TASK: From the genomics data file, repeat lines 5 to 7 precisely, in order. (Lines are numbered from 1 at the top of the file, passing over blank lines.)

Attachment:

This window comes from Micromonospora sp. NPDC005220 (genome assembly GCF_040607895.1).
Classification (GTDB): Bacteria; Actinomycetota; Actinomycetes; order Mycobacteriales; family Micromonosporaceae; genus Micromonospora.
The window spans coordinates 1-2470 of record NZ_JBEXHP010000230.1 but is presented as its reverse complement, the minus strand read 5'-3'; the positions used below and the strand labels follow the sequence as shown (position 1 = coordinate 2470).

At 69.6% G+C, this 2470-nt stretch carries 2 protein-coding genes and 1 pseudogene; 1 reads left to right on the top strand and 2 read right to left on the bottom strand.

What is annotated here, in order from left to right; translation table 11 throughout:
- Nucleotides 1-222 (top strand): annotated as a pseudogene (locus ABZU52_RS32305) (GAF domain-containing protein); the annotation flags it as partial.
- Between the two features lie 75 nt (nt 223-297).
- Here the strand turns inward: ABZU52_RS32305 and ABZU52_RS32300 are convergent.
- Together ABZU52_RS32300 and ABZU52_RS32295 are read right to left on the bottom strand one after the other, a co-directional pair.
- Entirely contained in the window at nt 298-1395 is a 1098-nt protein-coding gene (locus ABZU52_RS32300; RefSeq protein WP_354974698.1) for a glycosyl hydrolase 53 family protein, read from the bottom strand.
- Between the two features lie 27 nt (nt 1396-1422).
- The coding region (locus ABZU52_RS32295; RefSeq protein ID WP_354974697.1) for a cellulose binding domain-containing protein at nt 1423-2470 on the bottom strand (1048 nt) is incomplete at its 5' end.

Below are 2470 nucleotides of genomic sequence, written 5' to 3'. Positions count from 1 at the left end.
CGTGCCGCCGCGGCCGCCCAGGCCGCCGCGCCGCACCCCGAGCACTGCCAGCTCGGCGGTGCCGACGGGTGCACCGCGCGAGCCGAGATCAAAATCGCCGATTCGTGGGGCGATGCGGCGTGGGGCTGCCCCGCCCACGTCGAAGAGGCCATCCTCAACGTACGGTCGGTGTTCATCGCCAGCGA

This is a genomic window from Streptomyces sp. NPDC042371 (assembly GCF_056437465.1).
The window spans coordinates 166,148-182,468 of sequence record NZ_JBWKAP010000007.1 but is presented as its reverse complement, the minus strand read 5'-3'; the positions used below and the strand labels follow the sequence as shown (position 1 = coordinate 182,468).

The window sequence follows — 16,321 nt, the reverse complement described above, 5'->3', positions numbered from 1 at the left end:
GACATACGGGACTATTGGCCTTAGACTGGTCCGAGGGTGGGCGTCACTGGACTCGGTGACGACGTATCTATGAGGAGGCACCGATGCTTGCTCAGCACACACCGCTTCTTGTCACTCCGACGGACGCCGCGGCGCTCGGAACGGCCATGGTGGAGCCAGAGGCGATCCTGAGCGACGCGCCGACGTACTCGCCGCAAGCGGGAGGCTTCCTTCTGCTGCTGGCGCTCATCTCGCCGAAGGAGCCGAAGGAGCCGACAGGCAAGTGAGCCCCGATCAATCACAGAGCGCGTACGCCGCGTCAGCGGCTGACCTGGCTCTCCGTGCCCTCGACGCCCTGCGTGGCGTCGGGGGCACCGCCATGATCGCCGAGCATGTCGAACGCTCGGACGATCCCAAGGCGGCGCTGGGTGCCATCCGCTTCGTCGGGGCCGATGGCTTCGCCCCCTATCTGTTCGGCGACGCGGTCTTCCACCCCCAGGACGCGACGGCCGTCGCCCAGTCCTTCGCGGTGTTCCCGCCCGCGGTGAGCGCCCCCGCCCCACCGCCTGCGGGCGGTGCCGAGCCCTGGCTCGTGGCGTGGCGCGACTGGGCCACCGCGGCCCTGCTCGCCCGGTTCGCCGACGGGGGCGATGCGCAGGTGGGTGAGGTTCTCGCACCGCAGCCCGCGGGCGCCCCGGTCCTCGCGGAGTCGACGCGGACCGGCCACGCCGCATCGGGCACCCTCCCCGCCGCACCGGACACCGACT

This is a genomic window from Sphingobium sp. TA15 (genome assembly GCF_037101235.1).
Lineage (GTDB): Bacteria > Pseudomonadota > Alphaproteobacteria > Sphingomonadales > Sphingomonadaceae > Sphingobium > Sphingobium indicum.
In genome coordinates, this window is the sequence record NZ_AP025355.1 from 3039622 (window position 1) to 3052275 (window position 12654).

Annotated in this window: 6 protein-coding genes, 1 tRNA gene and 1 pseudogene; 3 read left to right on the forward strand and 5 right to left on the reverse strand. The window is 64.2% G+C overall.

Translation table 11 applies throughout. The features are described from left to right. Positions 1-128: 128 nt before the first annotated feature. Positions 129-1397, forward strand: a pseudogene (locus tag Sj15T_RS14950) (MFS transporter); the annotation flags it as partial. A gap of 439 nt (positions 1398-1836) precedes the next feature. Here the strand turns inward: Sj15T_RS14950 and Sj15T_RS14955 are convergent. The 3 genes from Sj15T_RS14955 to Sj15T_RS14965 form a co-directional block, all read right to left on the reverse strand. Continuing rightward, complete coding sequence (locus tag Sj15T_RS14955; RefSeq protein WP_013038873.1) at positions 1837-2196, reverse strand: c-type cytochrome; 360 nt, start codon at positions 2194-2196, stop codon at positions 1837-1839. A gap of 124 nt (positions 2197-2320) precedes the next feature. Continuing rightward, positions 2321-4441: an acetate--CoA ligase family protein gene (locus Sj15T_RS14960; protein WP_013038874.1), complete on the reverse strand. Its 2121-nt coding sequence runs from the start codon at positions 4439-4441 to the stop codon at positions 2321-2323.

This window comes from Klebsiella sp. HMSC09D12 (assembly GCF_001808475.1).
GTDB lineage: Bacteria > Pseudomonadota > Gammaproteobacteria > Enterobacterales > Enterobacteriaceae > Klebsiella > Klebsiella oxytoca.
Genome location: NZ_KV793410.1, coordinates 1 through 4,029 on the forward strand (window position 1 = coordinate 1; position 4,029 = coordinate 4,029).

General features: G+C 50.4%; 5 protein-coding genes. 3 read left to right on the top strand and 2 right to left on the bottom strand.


What is annotated here, in order from left to right; translation table 11 throughout:
- Nucleotides 1-222 (top strand): annotated as a pseudogene (locus ABZU52_RS32305) (GAF domain-containing protein); the annotation flags it as partial.
- Between the two features lie 75 nt (nt 223-297).